Breaker Trips when I On the Garage Lights

My house is 10 years old. No problems with this circuit, or any others, until a couple weeks back. Before getting a Sam Adams out of the garage fridge, I turned the fluorescent lights on. I heard breaker # 12 trip; no lights in garage.


There are four light fixtures in the garage. Each has two, 4’ long , 6500k, 32 watt T8 bulbs. The other electrical loads on circuit #12 were off, as they normally are. I do not remember if the refridgerator was running or not. I do not suspect any water leakage into a circuit; it had been dry many days before.

I reset the breaker and everything works normally for a couple weeks.

Last night, same thing happened, and I still didn’t hear if the garage refrigerator was running or not. No rain in many days, so no water leakage issues suspected.
I hate intermittent problems!

I plan on turning off the breaker and checking the light switch and it’s connections in just a few minutes after I eat lunch. I’ll also replace any tubes that are not working or are partially dim.

My next suspect is probably the breaker, but maybe I should look in all the devices/junction boxes on the circuit first. Any advice?

I replaced two fluorescent tubes. One would not light and the other was very, very dim.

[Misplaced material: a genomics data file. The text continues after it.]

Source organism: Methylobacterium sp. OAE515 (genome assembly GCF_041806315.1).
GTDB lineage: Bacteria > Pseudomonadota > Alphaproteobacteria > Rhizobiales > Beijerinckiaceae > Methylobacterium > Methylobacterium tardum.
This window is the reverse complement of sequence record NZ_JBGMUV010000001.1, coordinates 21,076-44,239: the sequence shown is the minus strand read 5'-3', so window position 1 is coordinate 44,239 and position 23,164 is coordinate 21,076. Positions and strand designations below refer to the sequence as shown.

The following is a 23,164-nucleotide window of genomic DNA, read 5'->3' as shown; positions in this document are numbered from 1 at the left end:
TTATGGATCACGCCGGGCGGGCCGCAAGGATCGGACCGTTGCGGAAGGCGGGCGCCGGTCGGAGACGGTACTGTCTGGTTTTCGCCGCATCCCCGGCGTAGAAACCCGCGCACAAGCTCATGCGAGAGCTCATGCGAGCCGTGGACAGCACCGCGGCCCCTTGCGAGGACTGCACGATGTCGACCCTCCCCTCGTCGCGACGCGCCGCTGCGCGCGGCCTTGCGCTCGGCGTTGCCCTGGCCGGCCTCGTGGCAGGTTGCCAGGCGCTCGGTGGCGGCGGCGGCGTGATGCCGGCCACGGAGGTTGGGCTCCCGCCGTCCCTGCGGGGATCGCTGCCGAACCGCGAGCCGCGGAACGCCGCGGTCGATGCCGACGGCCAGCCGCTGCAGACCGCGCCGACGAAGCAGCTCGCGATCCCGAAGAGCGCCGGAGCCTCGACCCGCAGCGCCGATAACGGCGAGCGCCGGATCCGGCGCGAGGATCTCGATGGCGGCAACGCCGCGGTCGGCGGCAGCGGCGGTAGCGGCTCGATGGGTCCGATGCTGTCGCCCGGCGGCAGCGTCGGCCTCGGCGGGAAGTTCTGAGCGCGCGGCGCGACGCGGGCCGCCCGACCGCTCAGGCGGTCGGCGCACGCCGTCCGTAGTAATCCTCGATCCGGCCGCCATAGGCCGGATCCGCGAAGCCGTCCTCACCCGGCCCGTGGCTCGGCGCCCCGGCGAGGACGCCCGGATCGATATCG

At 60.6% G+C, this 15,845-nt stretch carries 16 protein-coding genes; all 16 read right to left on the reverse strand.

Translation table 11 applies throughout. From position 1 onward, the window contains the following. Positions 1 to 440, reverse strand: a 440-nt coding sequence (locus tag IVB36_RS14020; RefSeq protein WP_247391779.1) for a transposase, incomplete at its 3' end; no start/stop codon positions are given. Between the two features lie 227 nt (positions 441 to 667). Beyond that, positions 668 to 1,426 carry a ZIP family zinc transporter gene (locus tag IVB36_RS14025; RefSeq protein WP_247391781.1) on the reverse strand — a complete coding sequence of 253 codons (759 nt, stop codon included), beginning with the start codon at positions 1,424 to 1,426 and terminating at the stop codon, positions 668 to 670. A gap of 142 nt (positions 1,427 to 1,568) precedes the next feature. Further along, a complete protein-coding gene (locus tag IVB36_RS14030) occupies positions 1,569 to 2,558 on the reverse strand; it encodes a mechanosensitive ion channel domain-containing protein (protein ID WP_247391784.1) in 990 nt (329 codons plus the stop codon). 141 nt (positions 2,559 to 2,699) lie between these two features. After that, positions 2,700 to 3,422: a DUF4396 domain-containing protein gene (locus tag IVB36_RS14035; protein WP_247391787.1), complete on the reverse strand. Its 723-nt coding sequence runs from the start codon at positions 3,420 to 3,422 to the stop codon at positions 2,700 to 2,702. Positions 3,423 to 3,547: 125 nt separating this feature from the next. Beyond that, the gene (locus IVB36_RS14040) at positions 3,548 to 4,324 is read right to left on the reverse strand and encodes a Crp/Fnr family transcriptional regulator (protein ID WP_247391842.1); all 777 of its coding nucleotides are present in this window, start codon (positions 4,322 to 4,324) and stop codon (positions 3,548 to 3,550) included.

After opening up the switch, the switch, connections, and wires were unremarkable.

Next time I run out, I’ll pick up a replacement switch to have on hand.

Did I tell you, I hate intermittent problems!

Disclaimer: While I started wiring houses when I was 14 years old, I spent most of my career in the heavy industrial field.
However I am happy to offer some tips based on basic trouble shooting practice.
In order of possibility:

  1. Failing light switch. (Contacts are arcing slightly when closed)
  2. Bad tomb-stone socket in a fixture.
  3. Failing breaker.

  1. How is the feel and action of the light switch? Is it a nice crisp action, or is the action soft and indeterminate?
    The switch may be failing and arcing internally.
    Remove the switch from the circuit and test the continuity with a multi meter.
    Turn the switch off and on and repeat several times.
    The reading should be zero Ohms.
    A bad reading, replace the switch.
    A good reading is not conclusive.
    Compare the physical action and feel with an identical good switch.

  2. Another possibility is an arcing tomb-stone socket in one of the fixtures.
    This will probably be visually apparent by discolouring of a socket.
    Each end of the lamps may have a small element that completes the 120 Volt AC feed to the ballast. Unlikely but there may be an internal arcing fault in a tube. Reversing or replacing the tube should fix this.